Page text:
The other day, my almost-four-year-old son said to me, "Daddy, I'm sad."
"Why?" I asked him.
He shrugged, unclear himself.
"Is is because it's a school day?" I asked.
"You'd rather stay home and play with me and mom?"
He nodded again, vigorously.
"Maybe it's not that you don't want to go to school," I said, "but that you want to stay home and play with us more."
He nodded a third time. "Yeah."
"But at school you get to play with all of your friends!" I reminded him enthusiastically. "And you're making smoothies today!"
His face brightened. "Oh, yeah!" And just like that, his sadness was gone.
Would that it were as easy to banish sadness in adults. Though the word "depression" has by and large replaced the word "sadness" for what we feel when things don't go our way or we lose something precious to us, the two are, in fact, quite distinct. Depression describes a specific set of symptoms that cluster together: depressed mood, inability to feel pleasure in pleasurable activities, sleep disturbance, decreased energy, difficulty concentrating, and possibly suicidal thinking. Sadness, on the other hand, may indicate a depressed mood, but may also be felt in a way that has little if any effect on daily function.
Sadness may, for example, be bittersweet—meaning brought on by a loss that makes us unhappy but at the same time that surfaces memories we enjoy. Sadness is a normal response to a wound that's ultimately destined to heal (which, of course, is person-dependent, meaning that what becomes a non-healing wound in me might heal within a few weeks in you). While depression has no upside of which I can think, sadness sometimes does.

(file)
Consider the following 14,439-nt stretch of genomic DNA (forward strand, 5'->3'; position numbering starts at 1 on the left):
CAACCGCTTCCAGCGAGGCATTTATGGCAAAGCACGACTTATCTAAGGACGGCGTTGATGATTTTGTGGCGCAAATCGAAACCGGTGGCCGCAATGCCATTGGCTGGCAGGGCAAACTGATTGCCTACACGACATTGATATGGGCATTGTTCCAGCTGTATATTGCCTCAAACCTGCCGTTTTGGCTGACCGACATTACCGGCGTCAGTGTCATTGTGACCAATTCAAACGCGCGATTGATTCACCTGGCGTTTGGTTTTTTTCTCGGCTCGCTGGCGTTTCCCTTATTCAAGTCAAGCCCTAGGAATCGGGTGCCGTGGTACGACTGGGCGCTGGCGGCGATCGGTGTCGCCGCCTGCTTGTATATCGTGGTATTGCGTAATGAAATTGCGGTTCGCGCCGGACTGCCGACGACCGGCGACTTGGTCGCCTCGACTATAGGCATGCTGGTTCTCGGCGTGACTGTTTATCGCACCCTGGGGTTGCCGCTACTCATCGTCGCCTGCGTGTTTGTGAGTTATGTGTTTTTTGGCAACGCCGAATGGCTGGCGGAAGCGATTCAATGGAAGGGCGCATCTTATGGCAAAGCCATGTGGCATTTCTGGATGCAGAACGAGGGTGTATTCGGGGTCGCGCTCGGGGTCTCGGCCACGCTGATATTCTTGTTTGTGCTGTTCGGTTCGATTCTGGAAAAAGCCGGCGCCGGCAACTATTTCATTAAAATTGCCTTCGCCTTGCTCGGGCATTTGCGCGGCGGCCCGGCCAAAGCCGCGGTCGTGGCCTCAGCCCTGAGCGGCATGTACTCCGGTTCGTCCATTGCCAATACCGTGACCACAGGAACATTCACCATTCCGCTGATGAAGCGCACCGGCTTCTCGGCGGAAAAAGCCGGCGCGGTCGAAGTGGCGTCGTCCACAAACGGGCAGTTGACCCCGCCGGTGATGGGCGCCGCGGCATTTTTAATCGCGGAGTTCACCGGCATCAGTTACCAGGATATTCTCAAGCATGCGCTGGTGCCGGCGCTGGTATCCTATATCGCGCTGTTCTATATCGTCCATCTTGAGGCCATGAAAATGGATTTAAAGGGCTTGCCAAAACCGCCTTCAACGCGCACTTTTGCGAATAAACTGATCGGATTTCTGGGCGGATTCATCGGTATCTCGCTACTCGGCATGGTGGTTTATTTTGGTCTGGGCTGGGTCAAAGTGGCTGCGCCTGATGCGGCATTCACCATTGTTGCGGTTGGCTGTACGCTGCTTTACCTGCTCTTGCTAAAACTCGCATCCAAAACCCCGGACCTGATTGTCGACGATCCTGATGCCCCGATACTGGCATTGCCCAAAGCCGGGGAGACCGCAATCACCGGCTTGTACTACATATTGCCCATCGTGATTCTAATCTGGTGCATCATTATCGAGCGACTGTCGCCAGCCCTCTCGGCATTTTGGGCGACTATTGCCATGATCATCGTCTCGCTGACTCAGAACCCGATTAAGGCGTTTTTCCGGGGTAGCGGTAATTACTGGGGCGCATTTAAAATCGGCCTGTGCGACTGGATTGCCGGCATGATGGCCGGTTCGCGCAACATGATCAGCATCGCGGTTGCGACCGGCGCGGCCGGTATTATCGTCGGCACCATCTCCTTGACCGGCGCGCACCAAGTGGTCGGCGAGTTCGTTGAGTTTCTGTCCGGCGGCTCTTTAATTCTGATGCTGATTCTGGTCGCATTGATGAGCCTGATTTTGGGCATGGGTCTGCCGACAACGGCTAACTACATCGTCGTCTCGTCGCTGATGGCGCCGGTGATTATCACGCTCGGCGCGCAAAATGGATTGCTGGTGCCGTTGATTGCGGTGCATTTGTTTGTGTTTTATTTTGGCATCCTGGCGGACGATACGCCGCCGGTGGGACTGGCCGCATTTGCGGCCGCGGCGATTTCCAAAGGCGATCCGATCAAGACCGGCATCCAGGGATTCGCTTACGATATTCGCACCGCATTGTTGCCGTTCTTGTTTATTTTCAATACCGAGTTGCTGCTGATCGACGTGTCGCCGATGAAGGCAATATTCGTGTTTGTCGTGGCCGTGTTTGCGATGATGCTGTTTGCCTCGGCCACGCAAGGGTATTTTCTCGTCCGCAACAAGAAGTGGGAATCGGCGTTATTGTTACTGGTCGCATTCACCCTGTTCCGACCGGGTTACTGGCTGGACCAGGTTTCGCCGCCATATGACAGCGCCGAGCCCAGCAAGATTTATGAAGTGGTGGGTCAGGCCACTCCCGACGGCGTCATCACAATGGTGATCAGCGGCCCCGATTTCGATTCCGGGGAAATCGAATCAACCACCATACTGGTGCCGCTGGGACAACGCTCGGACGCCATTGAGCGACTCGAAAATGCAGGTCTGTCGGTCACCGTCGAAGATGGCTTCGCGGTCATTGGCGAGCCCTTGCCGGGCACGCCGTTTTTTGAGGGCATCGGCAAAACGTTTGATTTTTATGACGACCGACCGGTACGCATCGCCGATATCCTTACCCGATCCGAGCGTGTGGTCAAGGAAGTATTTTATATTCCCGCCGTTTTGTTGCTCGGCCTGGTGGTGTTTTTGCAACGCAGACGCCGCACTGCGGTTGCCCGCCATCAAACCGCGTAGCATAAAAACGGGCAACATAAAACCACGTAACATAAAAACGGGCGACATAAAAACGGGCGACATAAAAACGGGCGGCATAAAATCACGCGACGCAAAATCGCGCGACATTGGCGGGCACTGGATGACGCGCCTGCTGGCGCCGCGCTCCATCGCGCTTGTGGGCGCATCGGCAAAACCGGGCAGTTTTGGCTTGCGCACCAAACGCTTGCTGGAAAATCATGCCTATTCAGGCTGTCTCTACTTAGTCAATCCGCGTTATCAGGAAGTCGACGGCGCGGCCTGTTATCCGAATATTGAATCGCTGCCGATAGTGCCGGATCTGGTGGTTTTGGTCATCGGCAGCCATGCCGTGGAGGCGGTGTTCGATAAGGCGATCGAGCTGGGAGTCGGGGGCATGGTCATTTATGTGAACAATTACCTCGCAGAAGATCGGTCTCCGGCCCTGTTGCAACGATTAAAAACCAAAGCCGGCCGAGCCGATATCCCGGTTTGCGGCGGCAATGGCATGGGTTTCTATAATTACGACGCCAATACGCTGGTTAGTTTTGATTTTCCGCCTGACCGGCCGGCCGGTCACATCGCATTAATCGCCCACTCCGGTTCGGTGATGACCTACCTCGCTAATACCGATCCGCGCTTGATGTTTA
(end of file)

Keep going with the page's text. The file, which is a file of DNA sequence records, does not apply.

Sadness can fill us with appreciation for the good we've lost. It can help us treasure the good we haven't. It can make us more tender. It can make us more empathetic and compassionate toward others who've gone through or are going through what we are. It can connect us to others by signalling we need their support. It can incline us to give support to others who've supported us. It can fill us with appreciation for the times we don't feel sad.
Most of us would avoid feeling sad if we could, but this would be a mistake. Suppressing unpleasant feelings because we're afraid of pain typically only leads to greater pain in the future, either as a result of the misguided steps we take to avoid feeling it initially (e.g., drug use), or as a result of it finally bursting forth when enough losses that haven't been properly grieved pile up one on top of the other and can no longer be contained. Most psychologists know of the cost of blocking out legitimate sadness rather than allowing it to be felt until it ends on its own.
Because, in my experience, it does end. The final benefit of experiencing sadness may be that it's cathartic. Why, after all, do we cry? To feel better. When we suffer a blow in life, sadness may represent the bridge we must take to return to our baseline level of happiness. Certainly grief and sadness can become prolonged and develop into full-blown depression, but data suggest that when most of us suffer a loss, we grieve for a while and then eventually move on. We are all, in fact, far more resilient than we think.
I'm writing about this now because I've been feeling sad myself lately. Someone I love isn't doing so well, and there's not much I can do about it. Unfortunately, some things in life aren't fixable in the way we want, and when that's the case, though we can still change poison into medicine in some way, not being able to do it the way we want is...sad. So, not being able to do anything else, I tolerate my sadness. And I share it with others I love. And it draws us together—in a good way, I find—helping us to value and appreciate one another more, teaching me that, in one sense, sadness holds the power to bring out our best. And for that I'm thankful. I just wish in this case it wasn't on the back of someone else's suffering.
Dr. Lickerman's book The Undefeated Mind will be published in late 2012.